From Fax Encyclopedicus

Jump to: navigation, search
Racial Progressions
Skill Sets
Acrobatics - Appraise - Athletics - Autohypnosis
Awareness - Bluff - Cartomancy - Concentration
Craft - Decipher Script - Diplomacy - Disable Device
Disguise - Grapple - Handle Animal - Heal
Initiative - Intimidate - Knowledge (Arcana)
Knowledge (Dungeoneering) - Knowledge (Engineering)
Knowledge (Geography) - Knowledge (History)
Knowledge (Locale) - Knowledge (Nature) - Knowledge (Nobility)
Knowledge (Psionics) - Knowledge (Religion)
Knowledge (The Planes) - Perform - Psicraft - Profession
Ride - Search - Sense Motive - Sleight of Hand
Speak Language - Spellcraft - Stealth - Survival - Use Device


Athletics (Str; Armor Check Penalty)

The Athletics skill can be used to climb surfaces, jump distances, or swim.



With a successful Athletics check, you can advance up, down, or across a slope, a wall, or some other steep incline (or even a ceiling with handholds) at one-quarter your normal land speed. A slope is considered to be any incline at an angle measuring less than 60 degrees; a wall is any incline at an angle measuring 60 degrees or more.

An Athletics check that fails by 4 or less means that you make no progress, and one that fails by 5 or more means that you fall from whatever height you have already attained.

A climber's kit gives you a +2 circumstance bonus on Climb checks.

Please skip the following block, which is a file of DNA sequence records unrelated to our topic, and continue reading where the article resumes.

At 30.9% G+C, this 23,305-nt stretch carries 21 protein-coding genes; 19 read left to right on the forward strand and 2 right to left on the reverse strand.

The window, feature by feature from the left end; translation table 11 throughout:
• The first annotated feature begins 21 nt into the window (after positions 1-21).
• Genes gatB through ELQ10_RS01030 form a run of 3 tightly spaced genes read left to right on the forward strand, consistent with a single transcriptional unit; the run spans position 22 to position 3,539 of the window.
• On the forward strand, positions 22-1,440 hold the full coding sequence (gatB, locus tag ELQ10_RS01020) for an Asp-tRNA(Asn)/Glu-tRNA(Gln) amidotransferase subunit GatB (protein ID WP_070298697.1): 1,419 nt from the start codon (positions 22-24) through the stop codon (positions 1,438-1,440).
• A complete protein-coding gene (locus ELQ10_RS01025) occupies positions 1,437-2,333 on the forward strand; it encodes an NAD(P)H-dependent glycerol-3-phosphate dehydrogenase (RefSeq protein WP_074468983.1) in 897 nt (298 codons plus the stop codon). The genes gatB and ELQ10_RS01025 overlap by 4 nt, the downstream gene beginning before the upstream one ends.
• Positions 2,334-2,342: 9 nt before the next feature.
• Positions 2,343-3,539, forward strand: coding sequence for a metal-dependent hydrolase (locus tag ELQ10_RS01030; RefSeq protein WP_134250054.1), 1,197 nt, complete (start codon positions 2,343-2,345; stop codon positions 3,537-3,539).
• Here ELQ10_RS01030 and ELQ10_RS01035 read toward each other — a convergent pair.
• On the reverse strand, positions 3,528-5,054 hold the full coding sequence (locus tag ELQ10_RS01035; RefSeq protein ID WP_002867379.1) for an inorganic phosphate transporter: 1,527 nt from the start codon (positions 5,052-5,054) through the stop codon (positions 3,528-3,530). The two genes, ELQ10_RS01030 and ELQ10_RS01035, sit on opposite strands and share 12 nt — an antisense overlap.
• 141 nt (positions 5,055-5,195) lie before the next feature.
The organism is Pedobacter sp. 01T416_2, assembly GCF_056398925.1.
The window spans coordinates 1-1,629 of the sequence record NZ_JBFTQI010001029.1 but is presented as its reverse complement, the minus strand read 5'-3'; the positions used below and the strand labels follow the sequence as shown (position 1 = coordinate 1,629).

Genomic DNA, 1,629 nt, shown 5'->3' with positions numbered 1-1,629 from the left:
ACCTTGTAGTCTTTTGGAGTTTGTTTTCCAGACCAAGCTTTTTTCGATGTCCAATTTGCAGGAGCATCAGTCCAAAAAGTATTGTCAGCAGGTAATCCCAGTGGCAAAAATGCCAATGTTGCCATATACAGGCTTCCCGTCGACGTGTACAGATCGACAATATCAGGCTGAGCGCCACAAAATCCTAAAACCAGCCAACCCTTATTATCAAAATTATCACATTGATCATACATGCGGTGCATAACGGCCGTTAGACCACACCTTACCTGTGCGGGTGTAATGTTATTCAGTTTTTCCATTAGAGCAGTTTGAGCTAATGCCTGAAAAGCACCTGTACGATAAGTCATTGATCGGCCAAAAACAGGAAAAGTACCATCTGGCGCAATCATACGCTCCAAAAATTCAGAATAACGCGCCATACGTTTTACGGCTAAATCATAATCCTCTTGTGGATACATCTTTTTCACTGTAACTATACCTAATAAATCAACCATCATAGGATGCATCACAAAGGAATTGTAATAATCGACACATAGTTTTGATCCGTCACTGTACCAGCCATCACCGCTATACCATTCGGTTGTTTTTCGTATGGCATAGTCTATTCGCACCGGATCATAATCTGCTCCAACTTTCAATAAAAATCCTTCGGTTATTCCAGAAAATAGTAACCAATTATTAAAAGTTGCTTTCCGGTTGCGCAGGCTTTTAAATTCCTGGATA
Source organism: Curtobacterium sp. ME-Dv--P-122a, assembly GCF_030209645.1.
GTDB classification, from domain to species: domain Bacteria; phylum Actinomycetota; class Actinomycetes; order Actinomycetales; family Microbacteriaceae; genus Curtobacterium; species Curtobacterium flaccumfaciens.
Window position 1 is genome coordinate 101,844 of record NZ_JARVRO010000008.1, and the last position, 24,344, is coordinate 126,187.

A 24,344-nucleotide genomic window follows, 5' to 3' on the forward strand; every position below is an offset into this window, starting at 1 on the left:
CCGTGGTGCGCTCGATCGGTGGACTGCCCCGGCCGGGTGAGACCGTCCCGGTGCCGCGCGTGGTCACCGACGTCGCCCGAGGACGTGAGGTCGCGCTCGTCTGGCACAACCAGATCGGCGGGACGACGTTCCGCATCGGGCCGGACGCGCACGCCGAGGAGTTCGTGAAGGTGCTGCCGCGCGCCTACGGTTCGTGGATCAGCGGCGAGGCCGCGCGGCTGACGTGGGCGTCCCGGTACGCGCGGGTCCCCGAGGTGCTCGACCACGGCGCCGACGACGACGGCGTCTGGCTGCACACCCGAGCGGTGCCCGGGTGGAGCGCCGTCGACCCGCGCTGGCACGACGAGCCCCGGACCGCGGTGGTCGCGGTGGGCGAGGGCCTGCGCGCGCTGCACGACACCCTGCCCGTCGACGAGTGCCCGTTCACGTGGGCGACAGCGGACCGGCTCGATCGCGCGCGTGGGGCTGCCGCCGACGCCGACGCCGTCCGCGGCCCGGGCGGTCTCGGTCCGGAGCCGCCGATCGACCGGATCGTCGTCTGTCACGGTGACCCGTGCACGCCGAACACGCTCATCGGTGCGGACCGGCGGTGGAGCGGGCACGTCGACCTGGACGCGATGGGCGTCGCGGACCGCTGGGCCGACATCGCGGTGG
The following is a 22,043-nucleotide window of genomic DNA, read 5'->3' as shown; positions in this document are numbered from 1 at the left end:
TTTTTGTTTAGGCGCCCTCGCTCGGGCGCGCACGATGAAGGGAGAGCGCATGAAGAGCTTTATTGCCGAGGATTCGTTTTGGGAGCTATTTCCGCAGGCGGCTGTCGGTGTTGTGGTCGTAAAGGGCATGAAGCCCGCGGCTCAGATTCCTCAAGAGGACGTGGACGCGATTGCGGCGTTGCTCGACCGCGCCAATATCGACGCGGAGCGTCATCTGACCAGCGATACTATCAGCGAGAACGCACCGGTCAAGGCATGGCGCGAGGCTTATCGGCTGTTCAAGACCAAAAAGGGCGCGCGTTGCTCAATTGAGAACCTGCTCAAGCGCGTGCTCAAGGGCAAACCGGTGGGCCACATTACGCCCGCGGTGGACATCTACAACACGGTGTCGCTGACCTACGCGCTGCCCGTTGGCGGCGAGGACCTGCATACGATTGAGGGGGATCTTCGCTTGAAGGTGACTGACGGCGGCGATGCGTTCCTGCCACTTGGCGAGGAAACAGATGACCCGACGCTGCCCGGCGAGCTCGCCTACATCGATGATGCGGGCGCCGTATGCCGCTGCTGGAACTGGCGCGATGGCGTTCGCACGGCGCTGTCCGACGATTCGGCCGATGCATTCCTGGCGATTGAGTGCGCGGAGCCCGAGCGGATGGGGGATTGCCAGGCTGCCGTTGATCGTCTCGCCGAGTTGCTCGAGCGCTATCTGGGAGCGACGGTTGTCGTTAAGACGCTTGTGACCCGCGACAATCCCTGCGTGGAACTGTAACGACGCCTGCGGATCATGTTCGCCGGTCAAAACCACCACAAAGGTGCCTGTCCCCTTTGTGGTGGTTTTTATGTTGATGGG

The DC of the check depends on the conditions of the climb. Compare the task with those on the following table to determine an appropriate DC.

DC Example Surface or Activity
0 A slope too steep to walk up, or a knotted rope with a wall to brace against.
5 A rope with a wall to brace against, or a knotted rope, or a rope affected by the rope trick spell.
8 A surface with ledges to hold on to and stand on, such as a very rough wall or a ship's rigging.
10 Any surface with adequate handholds and footholds (natural or artificial), such as a very rough natural rock surface or a tree, or an unknotted rope, or pulling yourself up when dangling by your hands.
12 An uneven surface with some narrow handholds and footholds, such as a typical wall in a dungeon or ruins.
15 A rough surface, such as a natural rock wall or a brick wall.
201 An overhang or ceiling with handholds but no footholds.
302 A perfectly smooth, flat, vertical surface.
402 A perfectly smooth, flat, overhang or ceiling.

1 You must be a journeyman of Athletics to make use of this option.
2 You must be a master of Athletics to make use of this option.

These modifiers are cumulative; use any that apply.

Climb DC Modifier Example Surface or Activity
-5 Climbing a chimney (artificial or natural) or other location where you can brace against two opposite walls.
-3 Climbing a corner where you can brace against perpendicular walls.
+5 Surface is slippery.

You need both hands free to climb, but you may cling to a wall with one hand while you cast a spell or take some other action that requires only one hand. While climbing, you can't move to avoid a blow, so you lose your Dexterity bonus to AC (if any). You also can't use a shield while climbing. If you are at least a journeyman of Athletics, you do not lose your Dexterity bonus to AC while climbing.

Any time you take damage while climbing, make a Athletics check against the DC of the slope or wall. Failure means you fall from your current height and sustain the appropriate falling damage.